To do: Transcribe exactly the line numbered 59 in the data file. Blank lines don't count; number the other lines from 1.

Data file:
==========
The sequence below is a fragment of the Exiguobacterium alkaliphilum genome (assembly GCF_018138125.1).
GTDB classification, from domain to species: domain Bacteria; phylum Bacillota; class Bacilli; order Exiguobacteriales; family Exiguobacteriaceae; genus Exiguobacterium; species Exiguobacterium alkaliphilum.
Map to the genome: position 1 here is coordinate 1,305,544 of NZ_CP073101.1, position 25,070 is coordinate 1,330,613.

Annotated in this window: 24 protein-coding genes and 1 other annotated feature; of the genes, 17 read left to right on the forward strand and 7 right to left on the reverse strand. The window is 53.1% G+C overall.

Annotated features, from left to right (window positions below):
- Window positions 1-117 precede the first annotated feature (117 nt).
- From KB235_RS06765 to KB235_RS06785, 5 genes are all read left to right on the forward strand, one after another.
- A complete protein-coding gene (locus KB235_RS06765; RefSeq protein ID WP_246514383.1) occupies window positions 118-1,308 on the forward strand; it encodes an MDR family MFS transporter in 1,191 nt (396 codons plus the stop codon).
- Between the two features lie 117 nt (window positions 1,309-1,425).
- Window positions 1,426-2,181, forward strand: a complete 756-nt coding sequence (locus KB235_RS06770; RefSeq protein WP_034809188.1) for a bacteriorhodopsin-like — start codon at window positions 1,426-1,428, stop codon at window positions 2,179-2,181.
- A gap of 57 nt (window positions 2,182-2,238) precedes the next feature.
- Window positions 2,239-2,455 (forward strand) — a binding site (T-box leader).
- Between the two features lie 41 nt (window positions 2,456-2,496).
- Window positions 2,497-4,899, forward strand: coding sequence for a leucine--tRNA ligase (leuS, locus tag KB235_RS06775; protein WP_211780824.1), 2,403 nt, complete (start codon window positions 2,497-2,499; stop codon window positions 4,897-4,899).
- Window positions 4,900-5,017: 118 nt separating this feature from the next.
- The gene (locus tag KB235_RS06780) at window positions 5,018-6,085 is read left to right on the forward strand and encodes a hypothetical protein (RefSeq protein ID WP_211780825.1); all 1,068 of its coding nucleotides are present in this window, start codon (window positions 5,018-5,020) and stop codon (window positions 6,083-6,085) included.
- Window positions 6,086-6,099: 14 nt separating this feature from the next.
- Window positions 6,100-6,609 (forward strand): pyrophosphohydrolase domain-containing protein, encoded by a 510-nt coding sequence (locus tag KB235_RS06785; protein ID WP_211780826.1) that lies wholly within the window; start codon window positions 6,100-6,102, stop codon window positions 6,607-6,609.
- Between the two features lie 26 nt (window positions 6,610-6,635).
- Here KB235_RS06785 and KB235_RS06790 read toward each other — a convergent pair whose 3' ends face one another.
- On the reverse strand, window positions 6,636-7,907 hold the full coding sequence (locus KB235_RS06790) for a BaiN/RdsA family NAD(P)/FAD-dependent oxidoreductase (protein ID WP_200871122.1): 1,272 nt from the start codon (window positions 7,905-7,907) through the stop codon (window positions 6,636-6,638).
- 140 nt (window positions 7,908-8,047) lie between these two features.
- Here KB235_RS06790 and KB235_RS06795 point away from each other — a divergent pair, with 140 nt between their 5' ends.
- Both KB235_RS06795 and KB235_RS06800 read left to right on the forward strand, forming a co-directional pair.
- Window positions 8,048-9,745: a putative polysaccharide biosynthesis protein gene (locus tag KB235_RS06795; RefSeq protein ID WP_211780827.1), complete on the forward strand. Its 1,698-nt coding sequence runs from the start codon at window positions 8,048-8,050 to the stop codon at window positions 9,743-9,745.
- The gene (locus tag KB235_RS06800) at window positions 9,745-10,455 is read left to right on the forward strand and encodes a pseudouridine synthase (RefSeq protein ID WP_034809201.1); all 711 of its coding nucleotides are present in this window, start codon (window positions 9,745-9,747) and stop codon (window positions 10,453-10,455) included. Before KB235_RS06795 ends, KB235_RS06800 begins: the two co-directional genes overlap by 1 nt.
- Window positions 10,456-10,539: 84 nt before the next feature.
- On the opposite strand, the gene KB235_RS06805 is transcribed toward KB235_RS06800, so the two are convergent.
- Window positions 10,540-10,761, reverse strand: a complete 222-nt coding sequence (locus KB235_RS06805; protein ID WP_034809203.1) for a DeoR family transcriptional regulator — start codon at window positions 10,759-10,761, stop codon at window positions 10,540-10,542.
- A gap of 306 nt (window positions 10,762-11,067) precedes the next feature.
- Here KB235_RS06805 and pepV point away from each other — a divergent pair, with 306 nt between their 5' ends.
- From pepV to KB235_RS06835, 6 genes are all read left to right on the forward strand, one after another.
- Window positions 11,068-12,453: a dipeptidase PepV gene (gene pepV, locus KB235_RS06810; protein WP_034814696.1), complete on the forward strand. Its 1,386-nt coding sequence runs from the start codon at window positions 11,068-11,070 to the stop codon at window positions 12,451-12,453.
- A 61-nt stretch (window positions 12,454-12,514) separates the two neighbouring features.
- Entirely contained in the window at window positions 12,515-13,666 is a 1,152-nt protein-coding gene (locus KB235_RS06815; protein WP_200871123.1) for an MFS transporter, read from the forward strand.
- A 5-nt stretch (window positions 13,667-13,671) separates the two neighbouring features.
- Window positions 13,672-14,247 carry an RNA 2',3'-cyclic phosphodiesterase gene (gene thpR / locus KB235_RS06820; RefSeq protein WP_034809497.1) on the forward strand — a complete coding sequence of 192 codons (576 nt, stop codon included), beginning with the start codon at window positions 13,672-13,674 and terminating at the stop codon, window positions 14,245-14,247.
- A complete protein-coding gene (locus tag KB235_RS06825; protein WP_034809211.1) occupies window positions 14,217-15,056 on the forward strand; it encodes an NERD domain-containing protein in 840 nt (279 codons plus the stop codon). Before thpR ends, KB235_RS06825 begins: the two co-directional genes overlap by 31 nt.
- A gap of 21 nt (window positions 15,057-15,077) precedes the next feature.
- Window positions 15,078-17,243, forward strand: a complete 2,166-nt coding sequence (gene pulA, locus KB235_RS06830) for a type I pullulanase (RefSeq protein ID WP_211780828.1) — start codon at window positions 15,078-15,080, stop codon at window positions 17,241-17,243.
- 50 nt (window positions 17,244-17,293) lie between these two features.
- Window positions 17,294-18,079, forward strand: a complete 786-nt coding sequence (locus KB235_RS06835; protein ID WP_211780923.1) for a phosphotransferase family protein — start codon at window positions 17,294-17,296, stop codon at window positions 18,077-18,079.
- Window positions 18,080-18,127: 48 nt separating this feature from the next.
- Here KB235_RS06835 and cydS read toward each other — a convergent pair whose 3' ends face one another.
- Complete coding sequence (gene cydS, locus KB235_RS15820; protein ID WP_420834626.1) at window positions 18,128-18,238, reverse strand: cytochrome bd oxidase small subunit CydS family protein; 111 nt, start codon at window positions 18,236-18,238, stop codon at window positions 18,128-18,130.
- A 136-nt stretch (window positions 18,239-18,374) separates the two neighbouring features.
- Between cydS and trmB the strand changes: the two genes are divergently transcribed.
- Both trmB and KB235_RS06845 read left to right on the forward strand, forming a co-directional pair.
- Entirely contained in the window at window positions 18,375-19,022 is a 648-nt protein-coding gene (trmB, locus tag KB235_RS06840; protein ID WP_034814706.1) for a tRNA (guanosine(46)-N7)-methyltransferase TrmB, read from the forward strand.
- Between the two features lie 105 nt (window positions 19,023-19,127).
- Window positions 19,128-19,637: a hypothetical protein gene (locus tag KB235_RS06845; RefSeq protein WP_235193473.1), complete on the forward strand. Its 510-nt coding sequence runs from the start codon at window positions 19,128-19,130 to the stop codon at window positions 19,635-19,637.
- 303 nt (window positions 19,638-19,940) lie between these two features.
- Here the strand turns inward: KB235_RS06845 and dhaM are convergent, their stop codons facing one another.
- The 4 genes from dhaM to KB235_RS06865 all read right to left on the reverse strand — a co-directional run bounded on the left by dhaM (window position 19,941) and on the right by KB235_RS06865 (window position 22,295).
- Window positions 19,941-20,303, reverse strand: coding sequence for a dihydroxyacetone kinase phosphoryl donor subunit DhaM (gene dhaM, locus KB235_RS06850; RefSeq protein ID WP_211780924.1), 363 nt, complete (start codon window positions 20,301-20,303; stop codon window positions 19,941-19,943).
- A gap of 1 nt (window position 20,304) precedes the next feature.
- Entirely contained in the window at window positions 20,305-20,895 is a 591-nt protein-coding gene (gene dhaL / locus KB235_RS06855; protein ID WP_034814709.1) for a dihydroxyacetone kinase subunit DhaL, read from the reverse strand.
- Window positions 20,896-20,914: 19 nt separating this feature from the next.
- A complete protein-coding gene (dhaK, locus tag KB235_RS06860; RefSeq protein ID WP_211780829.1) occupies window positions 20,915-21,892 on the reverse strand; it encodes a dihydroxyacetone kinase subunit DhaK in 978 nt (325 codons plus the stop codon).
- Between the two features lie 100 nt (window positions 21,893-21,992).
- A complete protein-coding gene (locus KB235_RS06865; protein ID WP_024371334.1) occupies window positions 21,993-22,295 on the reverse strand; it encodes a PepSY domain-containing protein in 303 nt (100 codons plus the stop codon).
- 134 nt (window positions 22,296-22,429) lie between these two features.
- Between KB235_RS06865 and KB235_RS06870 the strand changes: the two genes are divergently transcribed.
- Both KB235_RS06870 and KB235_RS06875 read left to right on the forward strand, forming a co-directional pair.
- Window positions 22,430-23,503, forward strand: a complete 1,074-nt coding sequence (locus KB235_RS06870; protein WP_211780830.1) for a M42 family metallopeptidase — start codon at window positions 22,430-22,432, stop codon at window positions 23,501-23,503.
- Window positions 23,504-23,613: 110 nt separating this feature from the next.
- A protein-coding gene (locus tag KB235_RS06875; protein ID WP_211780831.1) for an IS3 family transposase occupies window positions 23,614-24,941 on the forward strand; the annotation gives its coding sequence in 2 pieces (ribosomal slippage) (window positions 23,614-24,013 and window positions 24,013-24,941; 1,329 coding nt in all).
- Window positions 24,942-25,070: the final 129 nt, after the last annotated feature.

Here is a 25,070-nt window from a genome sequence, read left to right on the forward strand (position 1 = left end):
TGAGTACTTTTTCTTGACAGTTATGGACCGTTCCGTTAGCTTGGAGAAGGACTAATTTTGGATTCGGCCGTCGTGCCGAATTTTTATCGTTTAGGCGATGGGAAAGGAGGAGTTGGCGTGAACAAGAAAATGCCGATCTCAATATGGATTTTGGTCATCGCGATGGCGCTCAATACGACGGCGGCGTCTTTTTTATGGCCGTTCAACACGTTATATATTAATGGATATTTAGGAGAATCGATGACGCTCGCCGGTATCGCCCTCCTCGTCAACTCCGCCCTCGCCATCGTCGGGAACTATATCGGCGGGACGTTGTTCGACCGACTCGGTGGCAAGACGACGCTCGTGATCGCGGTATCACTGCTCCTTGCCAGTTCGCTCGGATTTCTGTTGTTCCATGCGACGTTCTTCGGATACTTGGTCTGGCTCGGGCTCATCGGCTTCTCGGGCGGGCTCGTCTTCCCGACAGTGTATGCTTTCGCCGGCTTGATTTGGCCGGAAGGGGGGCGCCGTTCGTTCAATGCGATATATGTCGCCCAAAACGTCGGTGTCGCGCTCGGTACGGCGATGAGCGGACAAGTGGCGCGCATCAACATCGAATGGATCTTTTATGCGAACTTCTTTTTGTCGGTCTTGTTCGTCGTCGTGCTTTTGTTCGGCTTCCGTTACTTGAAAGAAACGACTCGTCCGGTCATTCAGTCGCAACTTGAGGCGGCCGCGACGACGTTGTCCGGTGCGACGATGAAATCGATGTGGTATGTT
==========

- A complete protein-coding gene (dhaK, locus tag KB235_RS06860; RefSeq protein ID WP_211780829.1) occupies window positions 20,915-21,892 on the reverse strand; it encodes a dihydroxyacetone kinase subunit DhaK in 978 nt (325 codons plus the stop codon).